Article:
PATHOLOGY & ONCOLOGY RESEARCHVol. 7 No. 1, 2001

 Review

Molecular Genetic Abnormalities in the Pathogenesis of Human Lung Cancer

Eva FORGACS1, Sabine ZÖCHBAUER-MÜLLER1, Edit OLÁH2, John D MINNA1

1Hamon Center for Therapeutic Oncology Research, University of Texas Southwestern Medical Center at Dallas, Dallas, USA
2Department of Molecular Biology, National Institute of Oncology, Budapest, Hungary

 

In the past few years our knowledge of the molecular pathogenesis of lung cancer has significantly increased. There are several molecular mechanisms involved in the multistage carcinogenesis through which respiratory epithelial cells become preneoplastic and then invasive cancer. In this review we summarize some of these changes including, genomic alterations such as loss of heterozygosity and microsatellite alterations, autocrine-paracrine loops, alterations in oncogenes and tumor suppressor genes, tumor angiogenesis, aberrant promoter methylation and inherited predisposition to lung cancer. Translation of these findings to the clinic is also discussed. Pathology & Oncology Research, Vol 7, Nr 1, 6-13, 2001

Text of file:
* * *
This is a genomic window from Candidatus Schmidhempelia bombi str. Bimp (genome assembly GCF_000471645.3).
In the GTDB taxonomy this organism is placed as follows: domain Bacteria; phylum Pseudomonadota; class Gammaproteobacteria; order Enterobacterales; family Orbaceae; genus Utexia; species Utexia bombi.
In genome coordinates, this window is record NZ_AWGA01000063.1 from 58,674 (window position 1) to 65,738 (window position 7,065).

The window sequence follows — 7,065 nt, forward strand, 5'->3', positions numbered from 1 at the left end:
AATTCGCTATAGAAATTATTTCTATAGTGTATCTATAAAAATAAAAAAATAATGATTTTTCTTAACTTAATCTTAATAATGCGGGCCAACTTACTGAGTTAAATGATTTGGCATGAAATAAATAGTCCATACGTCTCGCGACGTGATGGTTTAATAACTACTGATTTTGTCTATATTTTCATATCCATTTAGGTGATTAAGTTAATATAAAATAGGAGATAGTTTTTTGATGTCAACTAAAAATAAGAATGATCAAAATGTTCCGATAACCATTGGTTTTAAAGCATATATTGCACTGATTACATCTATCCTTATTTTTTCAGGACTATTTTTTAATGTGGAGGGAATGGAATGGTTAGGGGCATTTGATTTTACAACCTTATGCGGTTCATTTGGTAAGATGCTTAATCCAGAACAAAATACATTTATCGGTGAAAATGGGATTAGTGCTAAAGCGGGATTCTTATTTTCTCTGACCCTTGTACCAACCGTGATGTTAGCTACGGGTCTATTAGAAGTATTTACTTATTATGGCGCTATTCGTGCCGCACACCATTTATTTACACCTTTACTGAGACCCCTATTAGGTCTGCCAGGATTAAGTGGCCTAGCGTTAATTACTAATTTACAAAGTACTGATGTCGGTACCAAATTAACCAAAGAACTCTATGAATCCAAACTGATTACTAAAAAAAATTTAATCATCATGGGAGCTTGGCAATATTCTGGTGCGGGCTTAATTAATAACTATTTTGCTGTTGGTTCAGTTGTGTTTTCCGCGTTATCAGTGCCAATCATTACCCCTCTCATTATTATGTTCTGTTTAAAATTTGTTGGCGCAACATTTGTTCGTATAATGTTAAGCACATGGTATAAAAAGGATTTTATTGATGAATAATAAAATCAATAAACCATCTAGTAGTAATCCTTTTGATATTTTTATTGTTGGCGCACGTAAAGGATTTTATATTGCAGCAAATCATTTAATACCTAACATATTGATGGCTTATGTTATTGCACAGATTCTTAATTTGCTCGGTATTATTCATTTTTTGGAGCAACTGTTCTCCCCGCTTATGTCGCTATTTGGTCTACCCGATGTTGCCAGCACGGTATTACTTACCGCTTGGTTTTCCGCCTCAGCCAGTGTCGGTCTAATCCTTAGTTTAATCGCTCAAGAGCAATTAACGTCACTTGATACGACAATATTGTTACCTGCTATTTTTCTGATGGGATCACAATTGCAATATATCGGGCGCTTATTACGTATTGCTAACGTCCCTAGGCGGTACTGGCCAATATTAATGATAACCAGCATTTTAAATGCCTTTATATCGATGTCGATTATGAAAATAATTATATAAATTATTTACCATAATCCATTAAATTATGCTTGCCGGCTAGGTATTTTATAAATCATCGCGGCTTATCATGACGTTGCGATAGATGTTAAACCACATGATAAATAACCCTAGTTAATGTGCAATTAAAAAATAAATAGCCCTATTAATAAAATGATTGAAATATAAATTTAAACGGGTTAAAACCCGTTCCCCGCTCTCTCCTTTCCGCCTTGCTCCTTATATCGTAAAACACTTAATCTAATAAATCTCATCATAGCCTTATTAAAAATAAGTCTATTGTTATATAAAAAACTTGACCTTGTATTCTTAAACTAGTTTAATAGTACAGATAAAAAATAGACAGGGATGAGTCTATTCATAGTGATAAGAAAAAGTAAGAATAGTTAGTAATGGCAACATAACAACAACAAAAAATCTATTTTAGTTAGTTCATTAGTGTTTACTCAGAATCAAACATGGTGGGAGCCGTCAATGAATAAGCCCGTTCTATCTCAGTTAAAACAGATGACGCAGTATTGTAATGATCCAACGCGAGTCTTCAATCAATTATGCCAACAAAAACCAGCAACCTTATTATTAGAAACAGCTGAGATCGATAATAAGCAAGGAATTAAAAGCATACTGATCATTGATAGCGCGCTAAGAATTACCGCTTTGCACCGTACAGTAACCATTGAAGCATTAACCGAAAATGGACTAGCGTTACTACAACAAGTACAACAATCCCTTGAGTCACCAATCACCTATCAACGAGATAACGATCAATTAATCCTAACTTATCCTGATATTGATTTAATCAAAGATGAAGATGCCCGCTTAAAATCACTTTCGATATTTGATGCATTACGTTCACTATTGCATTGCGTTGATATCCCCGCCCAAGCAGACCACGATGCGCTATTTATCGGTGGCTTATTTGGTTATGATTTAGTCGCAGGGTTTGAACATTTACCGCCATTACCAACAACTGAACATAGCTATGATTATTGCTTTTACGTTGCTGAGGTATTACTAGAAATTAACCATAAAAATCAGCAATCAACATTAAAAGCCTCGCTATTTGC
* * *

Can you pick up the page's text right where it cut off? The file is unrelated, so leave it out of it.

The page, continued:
Key words: oncogene; tumor suppressor gene; autocrine; signal transduction; cell cycle; mutation; methylation; telomerase; angiogenesis; preneoplasia


Received: Dec 6, 2000; accepted: Jan 12, 2001
Correspondence: John D MINNA, Hamon Center for Therapeutic Oncology Research, University of Texas Southwestern Medical Center at Dallas, 6000 Harry Hines Blvd Dallas 75390-8593, USA; Tel: 214-648-4900, Fax: 214-648-4940; E-mail: John.Minna@UTSouthwestern.edu

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